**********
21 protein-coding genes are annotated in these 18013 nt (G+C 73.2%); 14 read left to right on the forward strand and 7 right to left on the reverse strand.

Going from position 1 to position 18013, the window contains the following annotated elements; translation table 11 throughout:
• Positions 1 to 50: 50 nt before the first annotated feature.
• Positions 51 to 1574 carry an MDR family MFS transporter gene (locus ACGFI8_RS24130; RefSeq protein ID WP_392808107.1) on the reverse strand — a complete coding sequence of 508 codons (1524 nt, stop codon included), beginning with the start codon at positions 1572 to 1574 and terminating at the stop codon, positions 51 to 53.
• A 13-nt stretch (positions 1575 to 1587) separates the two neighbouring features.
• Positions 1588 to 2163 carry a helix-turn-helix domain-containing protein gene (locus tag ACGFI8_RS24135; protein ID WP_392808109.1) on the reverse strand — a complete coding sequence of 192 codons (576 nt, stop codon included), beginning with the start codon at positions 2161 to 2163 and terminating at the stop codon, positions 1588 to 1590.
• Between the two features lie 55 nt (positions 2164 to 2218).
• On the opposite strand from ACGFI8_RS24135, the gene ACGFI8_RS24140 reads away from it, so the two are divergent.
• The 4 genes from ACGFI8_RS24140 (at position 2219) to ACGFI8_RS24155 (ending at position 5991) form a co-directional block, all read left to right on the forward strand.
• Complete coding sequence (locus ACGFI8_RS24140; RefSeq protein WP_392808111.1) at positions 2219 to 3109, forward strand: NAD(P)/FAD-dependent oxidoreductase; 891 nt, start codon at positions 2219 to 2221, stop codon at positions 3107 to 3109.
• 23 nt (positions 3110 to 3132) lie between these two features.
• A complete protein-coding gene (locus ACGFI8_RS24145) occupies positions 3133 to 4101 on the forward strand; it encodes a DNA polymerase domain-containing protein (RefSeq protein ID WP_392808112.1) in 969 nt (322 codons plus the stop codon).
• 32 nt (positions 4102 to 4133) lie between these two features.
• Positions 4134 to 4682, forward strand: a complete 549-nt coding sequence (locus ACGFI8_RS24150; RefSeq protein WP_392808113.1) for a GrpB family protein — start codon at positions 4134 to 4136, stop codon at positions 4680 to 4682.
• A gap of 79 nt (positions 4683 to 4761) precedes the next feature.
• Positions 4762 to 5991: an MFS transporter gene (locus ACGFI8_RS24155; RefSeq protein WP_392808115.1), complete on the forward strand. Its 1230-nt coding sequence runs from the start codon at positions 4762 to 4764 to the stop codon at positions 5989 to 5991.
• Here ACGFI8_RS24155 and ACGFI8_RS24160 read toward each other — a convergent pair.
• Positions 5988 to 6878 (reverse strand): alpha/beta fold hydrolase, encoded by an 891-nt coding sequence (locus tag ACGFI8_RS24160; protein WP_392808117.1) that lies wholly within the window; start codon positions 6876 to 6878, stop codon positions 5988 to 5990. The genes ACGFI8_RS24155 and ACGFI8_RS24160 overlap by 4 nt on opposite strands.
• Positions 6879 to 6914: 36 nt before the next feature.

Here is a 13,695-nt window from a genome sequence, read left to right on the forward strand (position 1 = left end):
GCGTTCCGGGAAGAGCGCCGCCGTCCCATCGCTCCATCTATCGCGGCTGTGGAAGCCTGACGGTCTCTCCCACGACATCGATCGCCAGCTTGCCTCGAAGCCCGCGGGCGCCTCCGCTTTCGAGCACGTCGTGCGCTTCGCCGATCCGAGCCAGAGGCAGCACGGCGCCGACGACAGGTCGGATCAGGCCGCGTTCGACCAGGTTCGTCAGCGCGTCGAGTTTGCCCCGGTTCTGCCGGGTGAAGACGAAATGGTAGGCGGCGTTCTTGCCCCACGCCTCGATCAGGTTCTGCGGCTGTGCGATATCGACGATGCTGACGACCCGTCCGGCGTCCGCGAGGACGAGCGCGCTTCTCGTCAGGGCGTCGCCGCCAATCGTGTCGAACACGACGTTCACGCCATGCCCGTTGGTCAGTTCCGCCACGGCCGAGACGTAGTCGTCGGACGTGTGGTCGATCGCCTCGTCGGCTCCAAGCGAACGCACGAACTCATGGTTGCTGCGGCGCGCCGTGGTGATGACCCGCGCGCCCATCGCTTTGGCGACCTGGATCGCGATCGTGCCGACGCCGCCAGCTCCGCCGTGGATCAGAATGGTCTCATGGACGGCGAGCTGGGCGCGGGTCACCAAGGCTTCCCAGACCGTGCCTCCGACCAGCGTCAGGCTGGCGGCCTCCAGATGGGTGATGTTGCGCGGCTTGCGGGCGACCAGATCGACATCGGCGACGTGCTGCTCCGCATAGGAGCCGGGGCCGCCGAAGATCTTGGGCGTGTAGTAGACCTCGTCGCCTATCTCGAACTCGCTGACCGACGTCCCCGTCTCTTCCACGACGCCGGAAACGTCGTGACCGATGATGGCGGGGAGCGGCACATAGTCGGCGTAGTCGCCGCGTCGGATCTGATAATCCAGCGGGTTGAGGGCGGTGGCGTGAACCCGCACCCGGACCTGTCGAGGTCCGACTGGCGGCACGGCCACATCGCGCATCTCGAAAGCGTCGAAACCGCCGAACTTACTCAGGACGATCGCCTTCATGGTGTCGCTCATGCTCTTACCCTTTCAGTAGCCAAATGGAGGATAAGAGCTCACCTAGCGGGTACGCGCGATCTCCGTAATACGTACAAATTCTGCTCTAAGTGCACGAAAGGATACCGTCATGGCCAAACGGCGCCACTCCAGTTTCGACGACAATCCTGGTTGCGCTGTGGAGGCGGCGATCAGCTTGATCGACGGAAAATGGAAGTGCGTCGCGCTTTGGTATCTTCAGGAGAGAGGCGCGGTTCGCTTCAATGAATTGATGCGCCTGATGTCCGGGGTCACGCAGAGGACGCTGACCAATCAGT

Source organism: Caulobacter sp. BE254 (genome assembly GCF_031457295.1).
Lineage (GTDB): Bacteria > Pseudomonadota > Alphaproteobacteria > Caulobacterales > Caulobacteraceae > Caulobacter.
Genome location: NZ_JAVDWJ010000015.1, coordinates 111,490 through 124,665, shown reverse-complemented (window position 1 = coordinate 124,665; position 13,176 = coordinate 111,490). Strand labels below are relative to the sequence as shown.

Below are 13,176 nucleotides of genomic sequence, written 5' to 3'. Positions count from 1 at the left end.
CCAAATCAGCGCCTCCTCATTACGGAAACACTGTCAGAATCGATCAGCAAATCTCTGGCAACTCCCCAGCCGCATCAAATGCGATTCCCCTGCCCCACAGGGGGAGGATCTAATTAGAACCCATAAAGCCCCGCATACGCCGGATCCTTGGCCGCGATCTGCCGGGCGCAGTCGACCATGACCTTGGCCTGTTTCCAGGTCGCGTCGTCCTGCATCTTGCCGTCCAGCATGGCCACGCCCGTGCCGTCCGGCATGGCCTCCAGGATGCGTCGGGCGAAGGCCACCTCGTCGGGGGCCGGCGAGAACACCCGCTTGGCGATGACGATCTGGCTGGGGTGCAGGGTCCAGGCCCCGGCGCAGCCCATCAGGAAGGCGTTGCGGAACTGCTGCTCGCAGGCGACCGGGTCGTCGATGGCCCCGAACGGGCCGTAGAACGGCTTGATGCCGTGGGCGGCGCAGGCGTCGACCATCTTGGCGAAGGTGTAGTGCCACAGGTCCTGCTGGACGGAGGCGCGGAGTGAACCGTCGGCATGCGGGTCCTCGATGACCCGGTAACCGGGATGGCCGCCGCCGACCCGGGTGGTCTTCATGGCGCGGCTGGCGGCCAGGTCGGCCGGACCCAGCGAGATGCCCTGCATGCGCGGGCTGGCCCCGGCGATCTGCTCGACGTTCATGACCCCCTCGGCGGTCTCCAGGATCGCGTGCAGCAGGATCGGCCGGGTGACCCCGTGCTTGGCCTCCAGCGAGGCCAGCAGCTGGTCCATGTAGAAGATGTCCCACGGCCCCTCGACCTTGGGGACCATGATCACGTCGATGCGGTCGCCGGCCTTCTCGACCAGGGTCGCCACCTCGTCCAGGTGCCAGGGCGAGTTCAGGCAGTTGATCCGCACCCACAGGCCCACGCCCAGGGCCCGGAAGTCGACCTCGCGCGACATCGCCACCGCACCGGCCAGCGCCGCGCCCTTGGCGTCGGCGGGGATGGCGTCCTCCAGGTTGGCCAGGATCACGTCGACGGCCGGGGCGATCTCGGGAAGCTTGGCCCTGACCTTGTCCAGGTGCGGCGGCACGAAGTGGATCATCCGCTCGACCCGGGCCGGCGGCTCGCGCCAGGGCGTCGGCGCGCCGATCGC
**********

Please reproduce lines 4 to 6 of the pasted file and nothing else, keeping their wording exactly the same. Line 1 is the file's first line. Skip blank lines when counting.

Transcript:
• Positions 51 to 1574 carry an MDR family MFS transporter gene (locus ACGFI8_RS24130; RefSeq protein ID WP_392808107.1) on the reverse strand — a complete coding sequence of 508 codons (1524 nt, stop codon included), beginning with the start codon at positions 1572 to 1574 and terminating at the stop codon, positions 51 to 53.
• A 13-nt stretch (positions 1575 to 1587) separates the two neighbouring features.
• Positions 1588 to 2163 carry a helix-turn-helix domain-containing protein gene (locus tag ACGFI8_RS24135; protein ID WP_392808109.1) on the reverse strand — a complete coding sequence of 192 codons (576 nt, stop codon included), beginning with the start codon at positions 2161 to 2163 and terminating at the stop codon, positions 1588 to 1590.